Case of the Unpopular Pay

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Many managers have bought into expensive fictions about compensation, Haveyoul

SIX DANGEROUS MYTHS ABOUT PAY
BY JEFFREY PFEFFER

pays an average C average of $21.^2hourly wage of $18.07. ^^^^ second pays an an hour. Assuming that other directemployment costs, such as benefits, are the same for the two groups, which group has the higher labor eosts^ • • • • An airline is seeking to compete in the low-cost, low-frills segment of the U.S. market where, for obvious reasons, labor productivity and efficiency are crucial for competitive success. The company pays virtually no one on the basis of individual merit or performance. Does it stand a chance of successl • • • • A company that operates in an intensely competitive segment of the software industry does not pay its sales force on commission. Nor does it pay individual bonuses or offer stock options or phantom stock, common incentives in an industry heavily dependent on attracting and retaining scarce programming talent. Would you invest in this company}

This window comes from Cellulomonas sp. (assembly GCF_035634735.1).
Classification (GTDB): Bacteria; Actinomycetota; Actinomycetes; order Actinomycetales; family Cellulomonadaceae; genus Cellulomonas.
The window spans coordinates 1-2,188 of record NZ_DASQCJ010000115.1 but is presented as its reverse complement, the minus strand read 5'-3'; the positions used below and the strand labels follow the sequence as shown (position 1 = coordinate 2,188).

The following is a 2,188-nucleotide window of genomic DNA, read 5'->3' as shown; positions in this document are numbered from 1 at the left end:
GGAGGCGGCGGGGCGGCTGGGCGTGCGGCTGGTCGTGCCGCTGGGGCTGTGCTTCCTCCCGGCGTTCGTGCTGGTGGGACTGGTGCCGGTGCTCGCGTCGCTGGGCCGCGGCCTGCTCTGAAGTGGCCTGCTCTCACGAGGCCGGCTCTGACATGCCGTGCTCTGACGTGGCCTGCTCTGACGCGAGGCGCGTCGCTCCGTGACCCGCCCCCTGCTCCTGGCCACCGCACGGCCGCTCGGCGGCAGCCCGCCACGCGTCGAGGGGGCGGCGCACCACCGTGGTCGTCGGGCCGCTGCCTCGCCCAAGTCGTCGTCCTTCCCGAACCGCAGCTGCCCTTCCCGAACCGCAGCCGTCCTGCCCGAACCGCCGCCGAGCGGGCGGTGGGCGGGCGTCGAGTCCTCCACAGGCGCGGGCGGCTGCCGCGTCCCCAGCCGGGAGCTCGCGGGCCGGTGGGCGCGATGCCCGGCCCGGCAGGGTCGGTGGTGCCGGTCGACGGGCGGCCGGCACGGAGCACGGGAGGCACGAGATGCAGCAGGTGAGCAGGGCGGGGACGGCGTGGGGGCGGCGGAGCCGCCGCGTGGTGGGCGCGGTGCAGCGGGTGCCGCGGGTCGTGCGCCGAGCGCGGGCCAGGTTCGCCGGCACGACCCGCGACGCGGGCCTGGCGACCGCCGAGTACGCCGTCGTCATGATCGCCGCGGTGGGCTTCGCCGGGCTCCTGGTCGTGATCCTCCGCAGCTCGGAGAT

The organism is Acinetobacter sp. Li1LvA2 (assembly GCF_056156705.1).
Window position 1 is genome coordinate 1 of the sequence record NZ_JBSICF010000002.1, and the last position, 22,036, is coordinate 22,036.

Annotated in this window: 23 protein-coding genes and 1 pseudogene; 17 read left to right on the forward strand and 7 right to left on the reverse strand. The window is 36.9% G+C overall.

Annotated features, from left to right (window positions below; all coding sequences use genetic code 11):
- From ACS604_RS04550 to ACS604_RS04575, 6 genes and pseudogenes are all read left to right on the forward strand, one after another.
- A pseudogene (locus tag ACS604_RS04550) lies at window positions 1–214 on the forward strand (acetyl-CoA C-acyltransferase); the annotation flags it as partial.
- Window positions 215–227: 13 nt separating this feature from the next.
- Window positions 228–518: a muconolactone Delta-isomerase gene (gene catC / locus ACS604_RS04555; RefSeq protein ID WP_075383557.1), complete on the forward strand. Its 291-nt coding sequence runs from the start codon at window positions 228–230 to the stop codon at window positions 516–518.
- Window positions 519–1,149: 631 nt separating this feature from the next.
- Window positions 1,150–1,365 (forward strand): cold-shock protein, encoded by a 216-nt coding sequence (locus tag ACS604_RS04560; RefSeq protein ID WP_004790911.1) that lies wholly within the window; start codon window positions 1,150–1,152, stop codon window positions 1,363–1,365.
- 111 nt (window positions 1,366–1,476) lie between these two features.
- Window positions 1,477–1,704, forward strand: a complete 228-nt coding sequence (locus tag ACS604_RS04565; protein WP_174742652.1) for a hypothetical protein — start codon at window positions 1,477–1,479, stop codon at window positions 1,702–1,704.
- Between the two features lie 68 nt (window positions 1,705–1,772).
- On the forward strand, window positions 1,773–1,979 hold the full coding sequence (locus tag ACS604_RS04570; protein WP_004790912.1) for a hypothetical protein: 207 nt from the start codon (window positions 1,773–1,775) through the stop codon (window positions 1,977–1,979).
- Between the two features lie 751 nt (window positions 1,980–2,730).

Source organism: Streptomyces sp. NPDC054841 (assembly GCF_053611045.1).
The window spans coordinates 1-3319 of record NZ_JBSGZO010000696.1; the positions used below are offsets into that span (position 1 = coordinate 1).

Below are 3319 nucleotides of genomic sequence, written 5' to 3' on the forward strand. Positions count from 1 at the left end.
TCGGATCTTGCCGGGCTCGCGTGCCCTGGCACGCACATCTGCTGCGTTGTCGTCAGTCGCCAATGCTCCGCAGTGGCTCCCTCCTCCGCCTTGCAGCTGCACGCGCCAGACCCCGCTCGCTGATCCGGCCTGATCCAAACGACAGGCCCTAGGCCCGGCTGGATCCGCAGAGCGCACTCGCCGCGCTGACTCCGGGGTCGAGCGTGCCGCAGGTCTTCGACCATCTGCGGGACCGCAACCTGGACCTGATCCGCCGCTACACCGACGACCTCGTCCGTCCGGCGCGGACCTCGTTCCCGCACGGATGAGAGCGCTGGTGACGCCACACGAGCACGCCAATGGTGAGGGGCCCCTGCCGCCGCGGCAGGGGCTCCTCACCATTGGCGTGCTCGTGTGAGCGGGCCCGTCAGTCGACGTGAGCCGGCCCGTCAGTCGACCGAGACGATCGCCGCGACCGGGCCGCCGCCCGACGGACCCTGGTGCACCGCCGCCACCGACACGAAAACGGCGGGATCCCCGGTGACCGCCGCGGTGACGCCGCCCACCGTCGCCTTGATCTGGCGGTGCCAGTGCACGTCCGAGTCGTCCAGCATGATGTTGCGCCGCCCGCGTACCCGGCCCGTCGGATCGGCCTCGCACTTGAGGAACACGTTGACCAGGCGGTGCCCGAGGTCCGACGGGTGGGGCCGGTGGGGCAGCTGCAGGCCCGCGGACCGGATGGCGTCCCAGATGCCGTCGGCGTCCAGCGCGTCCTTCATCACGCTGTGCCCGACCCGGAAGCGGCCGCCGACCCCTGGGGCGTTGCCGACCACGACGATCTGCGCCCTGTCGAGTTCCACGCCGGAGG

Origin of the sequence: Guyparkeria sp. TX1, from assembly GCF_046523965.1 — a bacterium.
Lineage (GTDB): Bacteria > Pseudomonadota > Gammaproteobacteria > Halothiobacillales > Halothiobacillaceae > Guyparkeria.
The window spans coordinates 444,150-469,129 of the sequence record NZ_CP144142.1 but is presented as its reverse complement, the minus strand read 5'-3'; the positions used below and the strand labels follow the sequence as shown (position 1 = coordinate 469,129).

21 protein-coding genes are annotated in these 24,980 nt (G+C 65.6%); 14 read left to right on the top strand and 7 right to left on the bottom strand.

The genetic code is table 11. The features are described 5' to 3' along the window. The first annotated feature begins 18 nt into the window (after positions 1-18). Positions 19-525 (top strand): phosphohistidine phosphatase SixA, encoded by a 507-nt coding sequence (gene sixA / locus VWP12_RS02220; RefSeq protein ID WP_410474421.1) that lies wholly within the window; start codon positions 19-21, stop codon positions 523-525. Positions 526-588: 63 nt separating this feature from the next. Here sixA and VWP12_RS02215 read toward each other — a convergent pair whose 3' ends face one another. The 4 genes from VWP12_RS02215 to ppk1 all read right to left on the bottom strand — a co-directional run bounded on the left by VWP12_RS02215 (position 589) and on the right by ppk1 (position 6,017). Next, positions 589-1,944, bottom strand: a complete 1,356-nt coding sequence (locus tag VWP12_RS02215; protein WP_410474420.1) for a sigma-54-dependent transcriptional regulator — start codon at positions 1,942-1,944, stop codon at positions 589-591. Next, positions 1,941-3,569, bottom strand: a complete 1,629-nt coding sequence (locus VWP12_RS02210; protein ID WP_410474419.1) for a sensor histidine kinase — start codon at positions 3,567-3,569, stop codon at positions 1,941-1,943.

• • • •

ONSIDER TWO GROUPS of Steel miiiimills.

One group

Every day, organizational leaders confront decisions about pay. Should they adjust the company's compensation system to encourage some set of behaviors? Should they retain consultants to help them implement a performance-based pay system? How large a raise should they authorize?
ARTWORK BY CRAIG FRAZIER

SIX DANGEROUS MYTHS ABOUT PAY

In general terms, these kinds of questions come down to four decisions about compensation: • bow mucb to pay employees; • bow mucb emphasis to place on financial compensation as a part of tbe total reward system; • bow mucb empbasis to place on attempting to bold down tbe rate of pay; and • wbether to implement a system of individual incentives to reward differences in performance and productivity and, if so, how much emphasis to place on these incentives. For…...

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